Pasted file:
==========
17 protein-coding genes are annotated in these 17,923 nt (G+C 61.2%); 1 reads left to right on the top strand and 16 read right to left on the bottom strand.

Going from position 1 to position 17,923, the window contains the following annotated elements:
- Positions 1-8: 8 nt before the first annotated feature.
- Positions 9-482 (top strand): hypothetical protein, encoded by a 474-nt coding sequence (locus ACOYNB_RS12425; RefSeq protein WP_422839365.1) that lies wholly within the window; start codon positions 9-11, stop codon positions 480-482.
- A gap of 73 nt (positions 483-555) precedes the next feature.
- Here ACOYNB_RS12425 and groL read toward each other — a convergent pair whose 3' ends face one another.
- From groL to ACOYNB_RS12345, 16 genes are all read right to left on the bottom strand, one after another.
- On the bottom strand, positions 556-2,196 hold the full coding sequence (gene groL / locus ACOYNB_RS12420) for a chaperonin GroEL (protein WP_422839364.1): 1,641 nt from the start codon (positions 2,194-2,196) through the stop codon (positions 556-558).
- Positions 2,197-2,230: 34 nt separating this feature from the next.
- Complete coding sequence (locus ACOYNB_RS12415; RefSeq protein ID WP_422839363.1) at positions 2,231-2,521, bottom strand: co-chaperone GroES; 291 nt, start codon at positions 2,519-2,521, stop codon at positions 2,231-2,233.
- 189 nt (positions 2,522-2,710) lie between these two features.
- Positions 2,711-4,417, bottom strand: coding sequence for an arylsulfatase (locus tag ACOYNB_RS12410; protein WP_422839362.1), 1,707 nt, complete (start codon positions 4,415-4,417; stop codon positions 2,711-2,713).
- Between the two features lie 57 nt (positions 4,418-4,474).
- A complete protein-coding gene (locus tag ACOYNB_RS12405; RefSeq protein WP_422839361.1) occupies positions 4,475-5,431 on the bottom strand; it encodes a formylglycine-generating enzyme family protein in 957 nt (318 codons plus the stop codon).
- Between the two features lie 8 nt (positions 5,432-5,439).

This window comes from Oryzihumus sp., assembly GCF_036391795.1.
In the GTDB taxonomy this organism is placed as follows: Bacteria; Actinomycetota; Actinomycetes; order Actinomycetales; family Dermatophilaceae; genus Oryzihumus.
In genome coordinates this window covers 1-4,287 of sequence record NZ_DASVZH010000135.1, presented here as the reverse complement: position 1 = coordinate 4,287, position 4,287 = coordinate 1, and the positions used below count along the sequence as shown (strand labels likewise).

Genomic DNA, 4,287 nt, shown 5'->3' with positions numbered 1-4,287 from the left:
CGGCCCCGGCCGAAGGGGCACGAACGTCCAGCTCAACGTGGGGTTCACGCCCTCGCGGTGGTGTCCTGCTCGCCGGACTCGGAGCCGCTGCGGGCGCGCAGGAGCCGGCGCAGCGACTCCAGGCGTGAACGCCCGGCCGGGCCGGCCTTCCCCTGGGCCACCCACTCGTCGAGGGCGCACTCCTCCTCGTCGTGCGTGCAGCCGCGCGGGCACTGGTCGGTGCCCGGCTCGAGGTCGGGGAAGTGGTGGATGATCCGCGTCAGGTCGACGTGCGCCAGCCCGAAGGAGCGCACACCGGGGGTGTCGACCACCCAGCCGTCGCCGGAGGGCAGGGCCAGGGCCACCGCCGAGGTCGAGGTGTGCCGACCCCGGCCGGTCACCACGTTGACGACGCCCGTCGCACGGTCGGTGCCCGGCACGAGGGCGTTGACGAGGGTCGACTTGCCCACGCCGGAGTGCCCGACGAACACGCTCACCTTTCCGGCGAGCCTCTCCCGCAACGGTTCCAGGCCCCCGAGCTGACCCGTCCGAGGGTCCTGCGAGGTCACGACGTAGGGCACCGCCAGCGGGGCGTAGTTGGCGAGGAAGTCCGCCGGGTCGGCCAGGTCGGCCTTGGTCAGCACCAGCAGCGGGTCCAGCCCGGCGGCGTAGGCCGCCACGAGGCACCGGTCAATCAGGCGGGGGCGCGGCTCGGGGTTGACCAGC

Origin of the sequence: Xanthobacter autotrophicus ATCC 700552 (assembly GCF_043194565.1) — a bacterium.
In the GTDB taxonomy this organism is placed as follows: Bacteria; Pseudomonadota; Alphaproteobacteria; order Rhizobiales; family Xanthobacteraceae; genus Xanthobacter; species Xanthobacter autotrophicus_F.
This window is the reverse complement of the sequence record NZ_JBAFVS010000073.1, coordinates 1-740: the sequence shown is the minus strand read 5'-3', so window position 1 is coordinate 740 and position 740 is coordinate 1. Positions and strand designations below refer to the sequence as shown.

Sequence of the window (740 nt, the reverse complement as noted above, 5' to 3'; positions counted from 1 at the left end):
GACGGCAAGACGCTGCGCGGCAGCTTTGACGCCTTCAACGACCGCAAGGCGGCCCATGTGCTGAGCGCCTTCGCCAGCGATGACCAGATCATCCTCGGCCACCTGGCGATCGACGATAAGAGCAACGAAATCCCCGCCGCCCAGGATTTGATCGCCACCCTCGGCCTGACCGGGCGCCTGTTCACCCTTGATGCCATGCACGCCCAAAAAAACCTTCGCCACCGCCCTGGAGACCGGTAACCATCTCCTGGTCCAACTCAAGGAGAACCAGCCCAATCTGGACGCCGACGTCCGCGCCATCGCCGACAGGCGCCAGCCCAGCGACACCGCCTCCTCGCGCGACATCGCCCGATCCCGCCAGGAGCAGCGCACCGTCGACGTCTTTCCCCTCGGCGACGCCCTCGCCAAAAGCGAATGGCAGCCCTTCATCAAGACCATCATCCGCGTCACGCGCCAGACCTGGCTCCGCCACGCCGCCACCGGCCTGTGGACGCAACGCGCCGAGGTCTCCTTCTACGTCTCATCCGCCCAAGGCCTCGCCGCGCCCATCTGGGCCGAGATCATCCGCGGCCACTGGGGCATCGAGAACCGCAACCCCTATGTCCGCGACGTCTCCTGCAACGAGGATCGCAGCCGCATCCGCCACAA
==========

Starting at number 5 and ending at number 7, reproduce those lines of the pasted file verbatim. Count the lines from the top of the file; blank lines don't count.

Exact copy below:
- A gap of 73 nt (positions 483-555) precedes the next feature.
- Here ACOYNB_RS12425 and groL read toward each other — a convergent pair whose 3' ends face one another.
- From groL to ACOYNB_RS12345, 16 genes are all read right to left on the bottom strand, one after another.